DENVER (AP) — Republican gubernatorial candidate Walker Stapleton warned Wednesday that Democrats want to impose job-killing restrictions on oil and gas development in Colorado, while Democrat Jared Polis said the state has to try to settle persistent conflicts between the industry and neighborhoods.
Polis was interrupted three times by protesters as he and Stapleton made separate pitches to the Colorado Oil and Gas Association’s annual Energy Summit in Denver.
The protesters stood and asked Polis about fracking and climate change. The audience booed, and the protesters were escorted out.
Polis didn’t address the protesters directly. But he drew laughs when he pointed out the third interruption came just as he was lamenting the strident tone of the debate over oil and gas in Colorado, where drilling rigs and storage tanks intermingle with schools, homes and hospitals.
That proximity fuels disputes over public health and safety.
Polis, a five-term congressman from Boulder, and Stapleton, in his second term as state treasurer, are campaigning to replace term-limited Democrat John Hickenlooper
Stapleton and Polis both said they oppose a ballot initiative that would increase the minimum distance between new wells and occupied buildings — called setbacks — to 2,500 feet (762 meters). The current minimum distance is 500 feet (150 meters).
Both said the measure would essentially ban new hydraulic fracturing or fracking wells in Colorado. Hydraulic fracturing uses a pressurized mix of water, chemicals and sand to loosen underground rock formations and release oil and gas.
Stapleton, who spoke first, said Polis once financed a similar measure that would have set a minimum distance of 2,000 feet (610 meters).
“As a numbers guy, I know that 2,500 is not 2,000, but it also isn’t too far off, either,” Stapleton said.
The measure Polis supported was withdrawn, said he said Wednesday he has never supported a fracking ban, “no matter how much Walker Stapleton may wish I had.”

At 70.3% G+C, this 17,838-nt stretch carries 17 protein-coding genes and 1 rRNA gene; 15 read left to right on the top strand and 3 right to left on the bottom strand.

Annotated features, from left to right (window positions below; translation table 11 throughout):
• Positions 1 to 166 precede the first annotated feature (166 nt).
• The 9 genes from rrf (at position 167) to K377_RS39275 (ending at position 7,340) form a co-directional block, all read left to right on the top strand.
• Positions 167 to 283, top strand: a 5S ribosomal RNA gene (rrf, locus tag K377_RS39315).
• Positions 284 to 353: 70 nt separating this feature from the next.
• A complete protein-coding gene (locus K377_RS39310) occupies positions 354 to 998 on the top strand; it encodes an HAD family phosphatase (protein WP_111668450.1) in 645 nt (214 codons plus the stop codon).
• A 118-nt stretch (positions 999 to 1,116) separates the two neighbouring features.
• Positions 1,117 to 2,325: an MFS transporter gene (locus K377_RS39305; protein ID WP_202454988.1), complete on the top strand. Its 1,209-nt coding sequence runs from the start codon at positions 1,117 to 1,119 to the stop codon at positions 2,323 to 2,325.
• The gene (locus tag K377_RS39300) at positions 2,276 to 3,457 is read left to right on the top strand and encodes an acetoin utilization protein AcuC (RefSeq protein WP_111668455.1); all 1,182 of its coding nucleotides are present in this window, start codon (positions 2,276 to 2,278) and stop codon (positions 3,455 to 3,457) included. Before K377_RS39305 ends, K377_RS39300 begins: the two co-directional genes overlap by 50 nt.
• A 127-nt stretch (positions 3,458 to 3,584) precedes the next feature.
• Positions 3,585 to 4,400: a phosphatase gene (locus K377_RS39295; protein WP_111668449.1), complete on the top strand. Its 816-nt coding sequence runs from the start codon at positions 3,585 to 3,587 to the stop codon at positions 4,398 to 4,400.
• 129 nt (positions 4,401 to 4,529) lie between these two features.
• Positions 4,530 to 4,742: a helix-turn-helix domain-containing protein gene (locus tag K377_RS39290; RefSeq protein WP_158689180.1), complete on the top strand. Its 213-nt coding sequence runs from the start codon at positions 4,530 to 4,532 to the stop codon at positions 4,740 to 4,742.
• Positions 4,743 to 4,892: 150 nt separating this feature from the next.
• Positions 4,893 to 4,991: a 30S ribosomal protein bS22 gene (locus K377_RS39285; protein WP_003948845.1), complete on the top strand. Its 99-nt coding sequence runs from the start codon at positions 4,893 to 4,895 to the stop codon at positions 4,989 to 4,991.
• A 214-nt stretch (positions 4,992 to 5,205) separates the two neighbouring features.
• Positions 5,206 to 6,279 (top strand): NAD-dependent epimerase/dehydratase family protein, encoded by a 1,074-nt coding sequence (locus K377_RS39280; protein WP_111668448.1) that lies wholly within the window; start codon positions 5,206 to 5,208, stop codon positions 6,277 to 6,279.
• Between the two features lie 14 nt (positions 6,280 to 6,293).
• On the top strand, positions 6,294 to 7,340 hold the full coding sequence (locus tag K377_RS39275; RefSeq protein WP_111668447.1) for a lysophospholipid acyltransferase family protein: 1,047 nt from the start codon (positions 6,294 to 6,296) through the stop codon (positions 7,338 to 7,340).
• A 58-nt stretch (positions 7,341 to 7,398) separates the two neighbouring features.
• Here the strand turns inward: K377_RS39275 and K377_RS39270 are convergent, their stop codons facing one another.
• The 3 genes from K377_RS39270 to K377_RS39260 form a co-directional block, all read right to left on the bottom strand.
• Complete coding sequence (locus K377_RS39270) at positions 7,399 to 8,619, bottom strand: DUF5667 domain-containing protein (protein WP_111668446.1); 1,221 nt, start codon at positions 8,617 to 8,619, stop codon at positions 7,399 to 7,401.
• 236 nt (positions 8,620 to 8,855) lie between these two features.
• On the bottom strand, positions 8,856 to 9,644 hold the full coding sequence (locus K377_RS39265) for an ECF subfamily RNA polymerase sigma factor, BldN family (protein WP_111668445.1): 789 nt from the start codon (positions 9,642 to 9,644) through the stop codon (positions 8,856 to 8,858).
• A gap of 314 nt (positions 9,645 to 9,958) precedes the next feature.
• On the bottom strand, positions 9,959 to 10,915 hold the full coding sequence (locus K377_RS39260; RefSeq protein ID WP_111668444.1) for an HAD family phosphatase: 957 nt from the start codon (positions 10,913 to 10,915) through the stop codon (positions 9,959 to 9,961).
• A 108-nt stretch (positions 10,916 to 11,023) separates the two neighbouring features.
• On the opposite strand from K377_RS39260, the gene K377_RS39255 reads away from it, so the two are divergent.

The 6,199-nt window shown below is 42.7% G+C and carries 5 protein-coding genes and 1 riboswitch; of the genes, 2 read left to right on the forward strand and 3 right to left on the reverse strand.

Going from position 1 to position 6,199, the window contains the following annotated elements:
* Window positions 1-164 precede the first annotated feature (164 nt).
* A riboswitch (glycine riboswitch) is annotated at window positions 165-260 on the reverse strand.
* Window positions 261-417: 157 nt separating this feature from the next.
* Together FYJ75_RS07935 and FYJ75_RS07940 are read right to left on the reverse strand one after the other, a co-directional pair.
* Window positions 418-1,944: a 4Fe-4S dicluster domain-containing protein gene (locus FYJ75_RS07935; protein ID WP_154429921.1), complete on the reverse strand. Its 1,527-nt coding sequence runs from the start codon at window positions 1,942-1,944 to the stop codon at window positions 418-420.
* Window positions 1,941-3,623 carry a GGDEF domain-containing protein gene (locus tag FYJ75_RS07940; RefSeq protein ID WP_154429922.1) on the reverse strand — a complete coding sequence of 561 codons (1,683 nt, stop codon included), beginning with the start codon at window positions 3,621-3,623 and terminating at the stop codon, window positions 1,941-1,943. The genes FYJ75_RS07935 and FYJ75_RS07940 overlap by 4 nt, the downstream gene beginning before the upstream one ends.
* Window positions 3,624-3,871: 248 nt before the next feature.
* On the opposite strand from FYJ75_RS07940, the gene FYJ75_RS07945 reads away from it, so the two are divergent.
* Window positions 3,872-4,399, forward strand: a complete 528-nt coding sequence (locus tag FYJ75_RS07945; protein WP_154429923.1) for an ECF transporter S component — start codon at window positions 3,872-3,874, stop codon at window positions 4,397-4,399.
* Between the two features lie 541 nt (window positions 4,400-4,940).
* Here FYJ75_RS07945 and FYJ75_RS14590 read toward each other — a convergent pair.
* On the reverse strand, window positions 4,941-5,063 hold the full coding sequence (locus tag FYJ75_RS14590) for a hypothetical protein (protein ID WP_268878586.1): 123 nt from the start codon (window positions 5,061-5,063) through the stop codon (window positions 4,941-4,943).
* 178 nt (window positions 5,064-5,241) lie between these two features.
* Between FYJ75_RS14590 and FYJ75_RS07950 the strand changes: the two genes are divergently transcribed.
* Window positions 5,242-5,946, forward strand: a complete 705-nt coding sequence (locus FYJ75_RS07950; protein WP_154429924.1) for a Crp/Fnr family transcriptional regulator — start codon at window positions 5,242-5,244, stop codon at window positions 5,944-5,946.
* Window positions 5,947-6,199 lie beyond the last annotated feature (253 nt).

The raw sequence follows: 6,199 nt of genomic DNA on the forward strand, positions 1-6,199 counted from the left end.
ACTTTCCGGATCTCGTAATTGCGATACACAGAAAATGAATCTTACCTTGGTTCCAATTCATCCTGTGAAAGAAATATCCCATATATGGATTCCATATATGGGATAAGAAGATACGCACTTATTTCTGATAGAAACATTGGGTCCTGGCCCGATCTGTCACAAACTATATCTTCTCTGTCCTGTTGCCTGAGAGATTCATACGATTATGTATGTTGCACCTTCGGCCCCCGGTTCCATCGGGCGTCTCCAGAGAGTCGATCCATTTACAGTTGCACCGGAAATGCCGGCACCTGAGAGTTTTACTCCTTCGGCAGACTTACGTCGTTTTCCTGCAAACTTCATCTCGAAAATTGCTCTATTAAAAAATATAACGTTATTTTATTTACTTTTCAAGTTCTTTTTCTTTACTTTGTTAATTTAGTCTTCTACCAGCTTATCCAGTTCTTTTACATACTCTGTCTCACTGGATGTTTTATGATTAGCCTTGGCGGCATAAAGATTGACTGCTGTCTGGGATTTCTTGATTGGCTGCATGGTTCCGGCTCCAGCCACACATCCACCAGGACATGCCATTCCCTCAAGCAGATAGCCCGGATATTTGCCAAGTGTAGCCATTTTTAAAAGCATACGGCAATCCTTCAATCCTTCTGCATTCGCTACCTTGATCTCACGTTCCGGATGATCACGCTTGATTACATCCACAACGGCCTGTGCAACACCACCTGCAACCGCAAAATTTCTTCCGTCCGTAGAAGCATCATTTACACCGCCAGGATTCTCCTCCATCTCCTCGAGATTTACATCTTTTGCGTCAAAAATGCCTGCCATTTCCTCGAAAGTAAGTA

Stapleton said Colorado can have both a clean environment and a thriving fossil fuel industry.
“We can have it all, and anyone who says differently is presenting you with a false choice,” he said.
Stapleton said the oil and gas industry is vital to the state’s economy, and Colorado cannot quickly switch to renewable energy, which he said is more expensive and would saddle the poor with higher costs.
He warned that Democrats would quickly pass laws expanding setbacks if Polis is elected and Democrats control both houses of the Legislature. Currently, Democrats control the House and Republicans control the Senate.
Polis offered more measured praise of the oil and gas industry, saying it creates jobs and tax revenues but also stirs conflicts and fears about health, safety and the environment.
He did not rule out increasing setbacks, although he referred to making them “stronger” rather than longer.
Polis also argued for giving local governments more of a voice in regulating the industry. The change could be as simple as letting towns enforce noise ordinances on drilling rig operations at night, he said.
Previous attempts by cities to regulate or ban drilling have been slapped down by the Colorado Supreme Court, which ruled that only the state can regulate the industry.
Local governments try imposing fracking bans because existing laws don’t give them “a meaningful seat at the table,” Polis said.
By DAN ELLIOTT
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